The predictive value of cerebral anaerobic metabolism with cerebral infarction after head injury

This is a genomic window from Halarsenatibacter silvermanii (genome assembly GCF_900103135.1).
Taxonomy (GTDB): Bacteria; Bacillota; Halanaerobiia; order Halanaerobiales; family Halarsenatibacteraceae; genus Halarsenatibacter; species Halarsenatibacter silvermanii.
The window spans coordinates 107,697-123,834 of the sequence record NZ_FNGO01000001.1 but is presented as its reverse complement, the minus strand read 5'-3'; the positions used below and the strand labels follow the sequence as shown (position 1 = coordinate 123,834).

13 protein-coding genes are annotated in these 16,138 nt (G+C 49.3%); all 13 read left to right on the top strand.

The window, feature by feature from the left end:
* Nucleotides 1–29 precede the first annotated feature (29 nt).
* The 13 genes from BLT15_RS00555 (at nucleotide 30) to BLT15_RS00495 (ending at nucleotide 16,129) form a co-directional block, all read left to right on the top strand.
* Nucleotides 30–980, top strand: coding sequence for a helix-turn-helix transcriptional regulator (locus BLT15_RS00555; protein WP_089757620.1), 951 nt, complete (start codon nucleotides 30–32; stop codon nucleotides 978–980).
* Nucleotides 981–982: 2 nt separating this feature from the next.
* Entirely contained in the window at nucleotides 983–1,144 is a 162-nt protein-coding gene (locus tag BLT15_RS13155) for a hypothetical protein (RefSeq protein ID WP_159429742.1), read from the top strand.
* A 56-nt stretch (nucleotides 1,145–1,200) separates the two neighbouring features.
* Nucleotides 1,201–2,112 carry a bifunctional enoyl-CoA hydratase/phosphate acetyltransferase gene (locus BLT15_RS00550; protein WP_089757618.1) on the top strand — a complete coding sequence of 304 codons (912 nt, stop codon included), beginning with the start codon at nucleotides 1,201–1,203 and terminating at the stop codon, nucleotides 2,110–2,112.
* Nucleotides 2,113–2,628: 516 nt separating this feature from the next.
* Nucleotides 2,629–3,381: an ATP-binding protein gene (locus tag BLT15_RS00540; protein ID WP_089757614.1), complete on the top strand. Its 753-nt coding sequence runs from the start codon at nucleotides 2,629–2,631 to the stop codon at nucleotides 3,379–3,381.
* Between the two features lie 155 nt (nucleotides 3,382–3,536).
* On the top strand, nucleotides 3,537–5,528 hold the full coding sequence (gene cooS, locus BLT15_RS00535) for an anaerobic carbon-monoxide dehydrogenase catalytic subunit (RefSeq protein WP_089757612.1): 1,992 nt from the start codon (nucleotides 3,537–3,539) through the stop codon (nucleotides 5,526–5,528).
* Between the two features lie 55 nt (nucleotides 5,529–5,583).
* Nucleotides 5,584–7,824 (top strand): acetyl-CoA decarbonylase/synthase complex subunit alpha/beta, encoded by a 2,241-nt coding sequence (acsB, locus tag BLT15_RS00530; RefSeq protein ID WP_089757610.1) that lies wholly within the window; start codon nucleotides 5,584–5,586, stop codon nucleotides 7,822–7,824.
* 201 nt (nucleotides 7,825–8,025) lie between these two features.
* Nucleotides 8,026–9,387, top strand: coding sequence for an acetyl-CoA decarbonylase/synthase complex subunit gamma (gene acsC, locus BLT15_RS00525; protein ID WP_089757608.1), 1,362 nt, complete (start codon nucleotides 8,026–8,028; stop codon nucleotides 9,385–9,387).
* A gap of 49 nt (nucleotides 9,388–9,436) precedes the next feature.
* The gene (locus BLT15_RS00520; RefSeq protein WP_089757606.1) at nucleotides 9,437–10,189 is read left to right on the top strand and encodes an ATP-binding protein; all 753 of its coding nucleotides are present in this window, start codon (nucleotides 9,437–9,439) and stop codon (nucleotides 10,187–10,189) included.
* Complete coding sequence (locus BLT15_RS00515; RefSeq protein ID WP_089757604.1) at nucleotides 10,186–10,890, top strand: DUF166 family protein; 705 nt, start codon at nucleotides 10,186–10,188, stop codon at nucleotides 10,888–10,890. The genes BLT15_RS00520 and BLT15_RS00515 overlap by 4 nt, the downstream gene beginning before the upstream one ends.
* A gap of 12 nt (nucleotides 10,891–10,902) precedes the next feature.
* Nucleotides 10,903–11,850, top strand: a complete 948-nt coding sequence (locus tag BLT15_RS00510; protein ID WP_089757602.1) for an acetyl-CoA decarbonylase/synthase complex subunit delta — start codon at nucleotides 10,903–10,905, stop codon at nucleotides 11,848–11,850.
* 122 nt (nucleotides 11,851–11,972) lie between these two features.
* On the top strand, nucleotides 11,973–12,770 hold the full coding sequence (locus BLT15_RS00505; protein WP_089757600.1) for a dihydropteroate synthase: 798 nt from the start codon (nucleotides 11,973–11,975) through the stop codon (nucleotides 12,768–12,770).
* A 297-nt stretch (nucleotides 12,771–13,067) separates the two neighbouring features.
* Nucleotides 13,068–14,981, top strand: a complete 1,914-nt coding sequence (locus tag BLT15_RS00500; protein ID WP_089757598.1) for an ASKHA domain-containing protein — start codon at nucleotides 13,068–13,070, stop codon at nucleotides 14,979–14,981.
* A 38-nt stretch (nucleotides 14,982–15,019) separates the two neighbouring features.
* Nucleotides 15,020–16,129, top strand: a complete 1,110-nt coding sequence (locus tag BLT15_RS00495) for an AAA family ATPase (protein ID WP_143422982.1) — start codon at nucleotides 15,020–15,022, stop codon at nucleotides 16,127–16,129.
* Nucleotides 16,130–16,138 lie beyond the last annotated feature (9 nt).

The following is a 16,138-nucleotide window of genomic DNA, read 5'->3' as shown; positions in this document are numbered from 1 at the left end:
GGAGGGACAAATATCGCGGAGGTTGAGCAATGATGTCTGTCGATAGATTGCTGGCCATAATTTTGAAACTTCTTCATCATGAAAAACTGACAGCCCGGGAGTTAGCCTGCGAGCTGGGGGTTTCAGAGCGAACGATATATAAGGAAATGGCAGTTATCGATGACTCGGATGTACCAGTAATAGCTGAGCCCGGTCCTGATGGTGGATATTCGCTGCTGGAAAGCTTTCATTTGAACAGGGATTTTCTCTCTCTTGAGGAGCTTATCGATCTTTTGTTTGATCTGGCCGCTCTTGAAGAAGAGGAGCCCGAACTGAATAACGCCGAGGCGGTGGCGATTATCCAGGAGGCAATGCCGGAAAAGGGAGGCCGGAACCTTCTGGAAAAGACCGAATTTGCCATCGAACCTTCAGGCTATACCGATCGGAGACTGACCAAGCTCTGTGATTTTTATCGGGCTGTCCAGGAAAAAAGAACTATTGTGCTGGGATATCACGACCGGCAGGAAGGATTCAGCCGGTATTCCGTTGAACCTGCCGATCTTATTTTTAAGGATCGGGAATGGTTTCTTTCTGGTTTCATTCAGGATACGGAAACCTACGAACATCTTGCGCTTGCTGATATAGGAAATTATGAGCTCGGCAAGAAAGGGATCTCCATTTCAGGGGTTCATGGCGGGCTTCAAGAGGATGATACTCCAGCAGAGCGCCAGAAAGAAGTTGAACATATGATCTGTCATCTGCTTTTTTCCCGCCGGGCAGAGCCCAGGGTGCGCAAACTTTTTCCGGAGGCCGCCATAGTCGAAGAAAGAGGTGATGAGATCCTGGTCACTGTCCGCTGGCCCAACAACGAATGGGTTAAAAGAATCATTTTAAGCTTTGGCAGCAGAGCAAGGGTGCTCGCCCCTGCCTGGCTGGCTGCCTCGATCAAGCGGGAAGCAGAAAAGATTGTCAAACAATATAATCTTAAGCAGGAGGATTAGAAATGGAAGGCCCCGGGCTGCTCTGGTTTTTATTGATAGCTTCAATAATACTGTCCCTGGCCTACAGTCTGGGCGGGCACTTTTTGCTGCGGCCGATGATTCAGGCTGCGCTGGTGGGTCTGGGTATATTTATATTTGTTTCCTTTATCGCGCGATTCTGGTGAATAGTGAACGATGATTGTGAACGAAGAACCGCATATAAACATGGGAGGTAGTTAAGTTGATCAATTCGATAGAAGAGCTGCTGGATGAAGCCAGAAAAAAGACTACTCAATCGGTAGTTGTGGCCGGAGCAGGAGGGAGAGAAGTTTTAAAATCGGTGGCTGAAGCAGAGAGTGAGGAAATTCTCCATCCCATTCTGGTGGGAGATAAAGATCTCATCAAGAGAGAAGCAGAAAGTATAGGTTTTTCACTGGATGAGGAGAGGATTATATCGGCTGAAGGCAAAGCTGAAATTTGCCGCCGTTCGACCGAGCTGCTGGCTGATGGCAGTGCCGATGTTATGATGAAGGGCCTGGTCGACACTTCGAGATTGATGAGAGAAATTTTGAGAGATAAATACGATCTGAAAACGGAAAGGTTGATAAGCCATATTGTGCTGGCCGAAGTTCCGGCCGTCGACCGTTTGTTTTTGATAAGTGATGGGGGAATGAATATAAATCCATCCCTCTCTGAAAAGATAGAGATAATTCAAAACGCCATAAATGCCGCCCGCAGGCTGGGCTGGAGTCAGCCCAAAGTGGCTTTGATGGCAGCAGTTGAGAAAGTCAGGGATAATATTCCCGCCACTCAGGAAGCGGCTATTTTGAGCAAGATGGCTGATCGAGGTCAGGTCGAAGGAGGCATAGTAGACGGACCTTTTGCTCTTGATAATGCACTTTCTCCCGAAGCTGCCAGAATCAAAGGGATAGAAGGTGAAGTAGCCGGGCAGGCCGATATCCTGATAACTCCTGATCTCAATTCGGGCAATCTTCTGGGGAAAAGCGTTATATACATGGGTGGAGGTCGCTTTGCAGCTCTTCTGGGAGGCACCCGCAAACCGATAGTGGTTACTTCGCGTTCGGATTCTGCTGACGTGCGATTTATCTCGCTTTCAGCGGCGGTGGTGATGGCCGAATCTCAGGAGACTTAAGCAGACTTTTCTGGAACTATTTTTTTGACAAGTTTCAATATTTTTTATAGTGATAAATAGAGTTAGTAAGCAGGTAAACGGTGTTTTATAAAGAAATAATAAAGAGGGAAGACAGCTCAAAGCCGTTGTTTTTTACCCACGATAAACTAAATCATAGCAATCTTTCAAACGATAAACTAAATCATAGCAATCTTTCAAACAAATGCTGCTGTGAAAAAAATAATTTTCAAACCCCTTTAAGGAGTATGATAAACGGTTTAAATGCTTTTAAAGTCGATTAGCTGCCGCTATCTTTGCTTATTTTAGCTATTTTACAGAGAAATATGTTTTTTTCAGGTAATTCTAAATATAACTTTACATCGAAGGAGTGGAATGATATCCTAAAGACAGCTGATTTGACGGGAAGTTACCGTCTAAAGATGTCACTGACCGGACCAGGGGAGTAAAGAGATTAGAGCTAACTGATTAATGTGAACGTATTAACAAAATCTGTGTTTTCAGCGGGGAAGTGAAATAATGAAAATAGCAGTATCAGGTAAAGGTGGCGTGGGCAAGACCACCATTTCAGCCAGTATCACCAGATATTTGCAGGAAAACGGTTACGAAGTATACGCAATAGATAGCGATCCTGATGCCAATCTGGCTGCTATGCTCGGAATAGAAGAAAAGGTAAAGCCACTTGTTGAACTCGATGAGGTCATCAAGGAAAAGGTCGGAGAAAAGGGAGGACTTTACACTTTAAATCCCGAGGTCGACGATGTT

Cerebral ischemia is a common mechanism of secondary brain injury following severe head injury. The cerebral metabolic rate of oxygen (CMRO2) and of lactate (CMRL), as well as cerebral blood flow (CBF) were measured daily for 5 days after head injury in 44 comatose head-injured patients to determine if metabolic changes could identify the patients who would develop cerebral infarction. Of 41 patients whose CBF remained at levels regarded as adequate to prevent infarction (CBF greater than or equal to 0.2 ml/gm/min), the six who showed a cerebral infarction on computerized tomography (CT) scans exhibited characteristic cerebral metabolic patterns: a CMRO2 of less than 0.6 mumol/gm/min on one or more of the days monitored, and markedly elevated cerebral lactate production (CMRL less than -0.06 mumol/gm/min) on Days 1 and/or 2 after injury. Patients who had no areas of infarction on serial CT scans typically had a CMRO2 and CMRL can be obtained at the bedside and can indicate the presence of an evolving ischemic infarct after head injury.